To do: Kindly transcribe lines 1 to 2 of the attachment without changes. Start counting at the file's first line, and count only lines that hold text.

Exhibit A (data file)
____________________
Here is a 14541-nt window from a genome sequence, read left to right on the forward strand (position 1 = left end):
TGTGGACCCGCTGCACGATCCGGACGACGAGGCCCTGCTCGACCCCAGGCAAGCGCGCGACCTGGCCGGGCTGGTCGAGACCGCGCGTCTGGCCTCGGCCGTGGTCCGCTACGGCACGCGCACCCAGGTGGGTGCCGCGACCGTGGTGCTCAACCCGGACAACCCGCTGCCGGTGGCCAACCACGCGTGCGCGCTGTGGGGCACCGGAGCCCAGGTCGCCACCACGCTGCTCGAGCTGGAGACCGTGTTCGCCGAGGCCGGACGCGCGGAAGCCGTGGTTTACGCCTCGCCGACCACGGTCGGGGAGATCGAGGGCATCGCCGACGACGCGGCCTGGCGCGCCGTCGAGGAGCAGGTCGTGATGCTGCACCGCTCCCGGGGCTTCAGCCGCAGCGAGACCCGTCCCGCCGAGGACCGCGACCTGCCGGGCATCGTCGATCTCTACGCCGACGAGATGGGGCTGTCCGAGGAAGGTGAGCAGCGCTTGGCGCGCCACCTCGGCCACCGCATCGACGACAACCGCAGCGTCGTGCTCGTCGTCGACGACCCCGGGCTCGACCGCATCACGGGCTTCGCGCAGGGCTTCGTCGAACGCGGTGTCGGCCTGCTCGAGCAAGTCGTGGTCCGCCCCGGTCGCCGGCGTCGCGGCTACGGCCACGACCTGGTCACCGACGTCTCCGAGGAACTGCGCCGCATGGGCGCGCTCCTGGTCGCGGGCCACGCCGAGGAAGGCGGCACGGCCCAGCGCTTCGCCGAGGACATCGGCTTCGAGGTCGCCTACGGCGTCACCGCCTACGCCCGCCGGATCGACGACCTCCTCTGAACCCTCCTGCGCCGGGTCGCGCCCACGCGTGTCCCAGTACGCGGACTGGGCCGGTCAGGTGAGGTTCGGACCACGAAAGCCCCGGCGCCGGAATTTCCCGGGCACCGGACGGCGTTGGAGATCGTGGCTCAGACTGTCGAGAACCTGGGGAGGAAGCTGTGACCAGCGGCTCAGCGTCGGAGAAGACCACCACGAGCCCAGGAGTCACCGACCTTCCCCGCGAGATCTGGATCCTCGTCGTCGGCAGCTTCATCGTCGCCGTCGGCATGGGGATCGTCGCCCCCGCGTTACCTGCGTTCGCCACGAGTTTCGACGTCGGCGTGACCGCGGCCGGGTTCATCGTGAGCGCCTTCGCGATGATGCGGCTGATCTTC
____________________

Here is a 14541-nt window from a genome sequence, read left to right on the forward strand (position 1 = left end):
TGTGGACCCGCTGCACGATCCGGACGACGAGGCCCTGCTCGACCCCAGGCAAGCGCGCGACCTGGCCGGGCTGGTCGAGACCGCGCGTCTGGCCTCGGCCGTGGTCCGCTACGGCACGCGCACCCAGGTGGGTGCCGCGACCGTGGTGCTCAACCCGGACAACCCGCTGCCGGTGGCCAACCACGCGTGCGCGCTGTGGGGCACCGGAGCCCAGGTCGCCACCACGCTGCTCGAGCTGGAGACCGTGTTCGCCGAGGCCGGACGCGCGGAAGCCGTGGTTTACGCCTCGCCGACCACGGTCGGGGAGATCGAGGGCATCGCCGACGACGCGGCCTGGCGCGCCGTCGAGGAGCAGGTCGTGATGCTGCACCGCTCCCGGGGCTTCAGCCGCAGCGAGACCCGTCCCGCCGAGGACCGCGACCTGCCGGGCATCGTCGATCTCTACGCCGACGAGATGGGGCTGTCCGAGGAAGGTGAGCAGCGCTTGGCGCGCCACCTCGGCCACCGCATCGACGACAACCGCAGCGTCGTGCTCGTCGTCGACGACCCCGGGCTCGACCGCATCACGGGCTTCGCGCAGGGCTTCGTCGAACGCGGTGTCGGCCTGCTCGAGCAAGTCGTGGTCCGCCCCGGTCGCCGGCGTCGCGGCTACGGCCACGACCTGGTCACCGACGTCTCCGAGGAACTGCGCCGCATGGGCGCGCTCCTGGTCGCGGGCCACGCCGAGGAAGGCGGCACGGCCCAGCGCTTCGCCGAGGACATCGGCTTCGAGGTCGCCTACGGCGTCACCGCCTACGCCCGCCGGATCGACGACCTCCTCTGAACCCTCCTGCGCCGGGTCGCGCCCACGCGTGTCCCAGTACGCGGACTGGGCCGGTCAGGTGAGGTTCGGACCACGAAAGCCCCGGCGCCGGAATTTCCCGGGCACCGGACGGCGTTGGAGATCGTGGCTCAGACTGTCGAGAACCTGGGGAGGAAGCTGTGACCAGCGGCTCAGCGTCGGAGAAGACCACCACGAGCCCAGGAGTCACCGACCTTCCCCGCGAGATCTGGATCCTCGTCGTCGGCAGCTTCATCGTCGCCGTCGGCATGGGGATCGTCGCCCCCGCGTTACCTGCGTTCGCCACGAGTTTCGACGTCGGCGTGACCGCGGCCGGGTTCATCGTGAGCGCCTTCGCGATGATGCGGCTGATCTTC